The country has reiterated its support for local non-governmental organizations (NGOs) and urged them to build capacity for a larger role in a harmonious society, even as the number of groups here continues to rise.
Li Yong, deputy director of the State Administration of NGOs, said at a seminar on Monday that in line with the country's rapid economic growth the number of Chinese NGOs had been growing by up to 15 percent a year.
Last year, the country had 354,000 registered NGOs.
However, a large number of organizations also disappeared each year, Li said.
He said that while civil affairs departments approve about 40,000 NGOs every year, some 20,000 cease operations in the same period.
Wang Weili, director of the Council for the Promotion of Cooperation between Chinese and International NGOs, said the bodies were facing many problems such as a lack of resources.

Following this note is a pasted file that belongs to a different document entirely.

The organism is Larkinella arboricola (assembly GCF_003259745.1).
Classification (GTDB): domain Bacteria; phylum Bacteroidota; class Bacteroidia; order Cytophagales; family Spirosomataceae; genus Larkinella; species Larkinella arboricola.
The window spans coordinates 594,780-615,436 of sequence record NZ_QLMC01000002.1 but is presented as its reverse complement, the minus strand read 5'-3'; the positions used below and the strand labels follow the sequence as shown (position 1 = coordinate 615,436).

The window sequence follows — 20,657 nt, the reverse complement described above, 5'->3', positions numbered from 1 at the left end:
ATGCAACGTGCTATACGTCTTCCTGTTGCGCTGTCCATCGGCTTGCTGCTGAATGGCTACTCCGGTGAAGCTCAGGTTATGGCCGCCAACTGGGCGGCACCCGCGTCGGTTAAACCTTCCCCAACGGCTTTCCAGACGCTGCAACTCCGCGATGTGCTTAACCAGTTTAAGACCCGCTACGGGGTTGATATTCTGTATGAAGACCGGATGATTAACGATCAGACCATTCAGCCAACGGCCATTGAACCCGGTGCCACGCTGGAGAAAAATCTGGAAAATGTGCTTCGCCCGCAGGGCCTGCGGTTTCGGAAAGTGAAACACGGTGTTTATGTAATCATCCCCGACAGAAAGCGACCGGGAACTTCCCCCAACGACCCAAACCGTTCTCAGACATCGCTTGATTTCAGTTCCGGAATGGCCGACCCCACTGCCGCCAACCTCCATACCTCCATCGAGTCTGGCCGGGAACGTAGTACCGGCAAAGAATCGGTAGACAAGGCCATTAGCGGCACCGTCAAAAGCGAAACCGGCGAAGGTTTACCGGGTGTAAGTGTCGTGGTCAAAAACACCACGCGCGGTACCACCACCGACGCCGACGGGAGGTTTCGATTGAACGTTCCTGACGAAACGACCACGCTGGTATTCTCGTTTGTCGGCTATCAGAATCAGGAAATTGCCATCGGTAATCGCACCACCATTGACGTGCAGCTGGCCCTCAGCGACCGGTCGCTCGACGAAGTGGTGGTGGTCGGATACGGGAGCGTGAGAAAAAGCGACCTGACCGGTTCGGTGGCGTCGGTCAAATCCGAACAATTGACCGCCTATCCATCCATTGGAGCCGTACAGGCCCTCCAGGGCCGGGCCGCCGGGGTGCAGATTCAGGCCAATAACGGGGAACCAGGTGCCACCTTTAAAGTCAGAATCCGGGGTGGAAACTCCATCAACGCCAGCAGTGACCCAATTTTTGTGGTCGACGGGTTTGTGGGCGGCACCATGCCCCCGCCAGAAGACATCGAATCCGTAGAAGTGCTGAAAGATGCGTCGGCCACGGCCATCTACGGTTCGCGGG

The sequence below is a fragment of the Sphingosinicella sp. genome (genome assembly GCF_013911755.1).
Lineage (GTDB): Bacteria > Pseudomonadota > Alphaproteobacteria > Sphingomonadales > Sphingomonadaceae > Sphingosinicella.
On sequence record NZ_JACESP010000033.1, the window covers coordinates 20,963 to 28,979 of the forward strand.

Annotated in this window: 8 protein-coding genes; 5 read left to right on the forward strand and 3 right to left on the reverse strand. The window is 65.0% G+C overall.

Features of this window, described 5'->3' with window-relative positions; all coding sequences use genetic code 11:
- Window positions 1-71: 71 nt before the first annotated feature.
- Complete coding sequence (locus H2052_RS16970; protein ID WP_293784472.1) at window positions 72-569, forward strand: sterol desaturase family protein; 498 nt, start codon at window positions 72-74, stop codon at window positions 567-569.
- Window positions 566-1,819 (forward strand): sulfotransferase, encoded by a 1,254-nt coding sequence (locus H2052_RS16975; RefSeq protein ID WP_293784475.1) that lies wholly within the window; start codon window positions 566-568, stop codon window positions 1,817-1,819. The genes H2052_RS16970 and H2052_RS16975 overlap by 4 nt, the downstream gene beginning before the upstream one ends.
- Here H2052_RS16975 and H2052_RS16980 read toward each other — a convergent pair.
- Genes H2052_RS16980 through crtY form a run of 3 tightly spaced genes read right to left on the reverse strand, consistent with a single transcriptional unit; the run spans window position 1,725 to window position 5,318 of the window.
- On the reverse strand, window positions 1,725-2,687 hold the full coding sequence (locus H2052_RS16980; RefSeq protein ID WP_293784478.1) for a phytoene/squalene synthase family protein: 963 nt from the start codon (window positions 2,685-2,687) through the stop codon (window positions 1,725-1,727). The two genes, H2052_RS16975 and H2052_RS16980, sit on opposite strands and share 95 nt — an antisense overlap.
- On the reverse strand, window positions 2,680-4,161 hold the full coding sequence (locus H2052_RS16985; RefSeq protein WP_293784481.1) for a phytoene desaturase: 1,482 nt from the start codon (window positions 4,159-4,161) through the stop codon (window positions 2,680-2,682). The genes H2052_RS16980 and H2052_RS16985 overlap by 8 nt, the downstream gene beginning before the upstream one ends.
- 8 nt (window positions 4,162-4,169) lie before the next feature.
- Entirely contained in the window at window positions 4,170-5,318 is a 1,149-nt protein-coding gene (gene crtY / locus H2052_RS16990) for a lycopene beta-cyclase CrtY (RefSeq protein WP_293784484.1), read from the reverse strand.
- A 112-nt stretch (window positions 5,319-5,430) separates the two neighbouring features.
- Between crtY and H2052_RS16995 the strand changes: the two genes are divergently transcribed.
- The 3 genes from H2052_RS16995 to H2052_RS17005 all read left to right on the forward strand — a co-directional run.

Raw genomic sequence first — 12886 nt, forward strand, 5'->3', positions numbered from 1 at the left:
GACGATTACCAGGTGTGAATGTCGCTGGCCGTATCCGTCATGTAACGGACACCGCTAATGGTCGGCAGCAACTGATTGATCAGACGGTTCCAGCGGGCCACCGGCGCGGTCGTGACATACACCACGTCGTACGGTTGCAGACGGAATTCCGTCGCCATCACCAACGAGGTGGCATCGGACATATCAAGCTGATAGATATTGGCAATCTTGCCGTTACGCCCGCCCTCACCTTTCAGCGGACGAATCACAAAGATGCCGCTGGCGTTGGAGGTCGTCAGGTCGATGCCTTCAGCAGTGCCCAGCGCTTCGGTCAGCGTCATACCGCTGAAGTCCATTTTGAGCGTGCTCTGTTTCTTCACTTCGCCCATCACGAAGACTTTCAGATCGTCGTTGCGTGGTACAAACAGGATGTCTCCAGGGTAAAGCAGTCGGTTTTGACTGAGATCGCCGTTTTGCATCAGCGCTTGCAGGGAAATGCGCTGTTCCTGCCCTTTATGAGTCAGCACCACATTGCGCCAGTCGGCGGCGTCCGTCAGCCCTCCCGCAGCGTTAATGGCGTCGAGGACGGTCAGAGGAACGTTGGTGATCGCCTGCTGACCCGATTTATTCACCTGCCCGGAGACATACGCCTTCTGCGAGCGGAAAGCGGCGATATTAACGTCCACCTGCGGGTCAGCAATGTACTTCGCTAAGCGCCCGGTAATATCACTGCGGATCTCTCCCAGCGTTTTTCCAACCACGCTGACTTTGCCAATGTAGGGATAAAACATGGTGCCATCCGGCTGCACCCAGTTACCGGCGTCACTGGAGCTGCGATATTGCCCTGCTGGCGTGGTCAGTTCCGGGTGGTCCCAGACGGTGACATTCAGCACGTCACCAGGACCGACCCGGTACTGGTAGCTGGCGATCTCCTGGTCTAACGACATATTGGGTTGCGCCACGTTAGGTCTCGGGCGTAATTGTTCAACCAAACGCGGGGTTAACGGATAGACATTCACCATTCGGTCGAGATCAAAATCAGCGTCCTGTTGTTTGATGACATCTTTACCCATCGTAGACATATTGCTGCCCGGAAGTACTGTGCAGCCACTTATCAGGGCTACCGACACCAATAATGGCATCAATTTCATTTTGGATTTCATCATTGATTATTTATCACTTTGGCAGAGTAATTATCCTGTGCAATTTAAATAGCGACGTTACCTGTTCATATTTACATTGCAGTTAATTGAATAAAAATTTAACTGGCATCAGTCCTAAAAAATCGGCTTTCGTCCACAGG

Liu Dongwen, director of the microfinance department of the China Foundation for Poverty Alleviation, a leading NGO based in Beijing, said "a lack of money and talent" has kept NGOs from functioning properly or growing stronger
Heavy dependence on donations means many smaller-sized NGOs die out once their projects are completed and their funds run out, he said.
In addition, he said with average salaries within the department being just 2,000-yuan ($270) a month, it is hard to attract top talent.
When asked how he retains staff, he said: "I cannot ask my staff to sacrifice too much.
"I just ask them to be interested in our mission to help the poor."
Kang Xiaoguang, a professor at the Renmin University of China and an NGO researcher, put forward a more ominous view.
"Some NGOs are duping donors of funds under the guise of training. Some have no real projects," he said.
But he also identified "a larger space for NGOs in the country, engaged in charity and philanthropy".
At the same time, the Ministry of Civil Affairs said this month it will enhance aid to NGOs engaged in civil affairs, charity and philanthropy.
(China Daily November 28, 2007)